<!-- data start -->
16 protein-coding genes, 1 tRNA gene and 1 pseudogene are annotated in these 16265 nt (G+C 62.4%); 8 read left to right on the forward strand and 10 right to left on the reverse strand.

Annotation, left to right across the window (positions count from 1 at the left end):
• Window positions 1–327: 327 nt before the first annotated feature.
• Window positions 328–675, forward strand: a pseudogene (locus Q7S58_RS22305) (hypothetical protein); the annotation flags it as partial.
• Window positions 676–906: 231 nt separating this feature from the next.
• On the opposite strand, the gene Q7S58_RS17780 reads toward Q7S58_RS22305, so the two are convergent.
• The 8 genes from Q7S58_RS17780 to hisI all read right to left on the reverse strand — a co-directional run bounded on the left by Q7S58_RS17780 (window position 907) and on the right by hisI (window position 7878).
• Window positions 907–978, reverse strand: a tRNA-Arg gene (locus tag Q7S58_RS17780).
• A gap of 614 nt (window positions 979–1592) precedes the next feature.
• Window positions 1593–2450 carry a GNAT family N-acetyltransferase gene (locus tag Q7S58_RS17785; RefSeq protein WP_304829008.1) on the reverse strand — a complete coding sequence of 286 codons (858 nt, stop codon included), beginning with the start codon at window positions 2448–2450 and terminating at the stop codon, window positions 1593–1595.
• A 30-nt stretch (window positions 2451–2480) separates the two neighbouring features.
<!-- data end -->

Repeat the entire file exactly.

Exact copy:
16 protein-coding genes, 1 tRNA gene and 1 pseudogene are annotated in these 16265 nt (G+C 62.4%); 8 read left to right on the forward strand and 10 right to left on the reverse strand.

Annotation, left to right across the window (positions count from 1 at the left end):
• Window positions 1–327: 327 nt before the first annotated feature.
• Window positions 328–675, forward strand: a pseudogene (locus Q7S58_RS22305) (hypothetical protein); the annotation flags it as partial.
• Window positions 676–906: 231 nt separating this feature from the next.
• On the opposite strand, the gene Q7S58_RS17780 reads toward Q7S58_RS22305, so the two are convergent.
• The 8 genes from Q7S58_RS17780 to hisI all read right to left on the reverse strand — a co-directional run bounded on the left by Q7S58_RS17780 (window position 907) and on the right by hisI (window position 7878).
• Window positions 907–978, reverse strand: a tRNA-Arg gene (locus tag Q7S58_RS17780).
• A gap of 614 nt (window positions 979–1592) precedes the next feature.
• Window positions 1593–2450 carry a GNAT family N-acetyltransferase gene (locus tag Q7S58_RS17785; RefSeq protein WP_304829008.1) on the reverse strand — a complete coding sequence of 286 codons (858 nt, stop codon included), beginning with the start codon at window positions 2448–2450 and terminating at the stop codon, window positions 1593–1595.
• A 30-nt stretch (window positions 2451–2480) separates the two neighbouring features.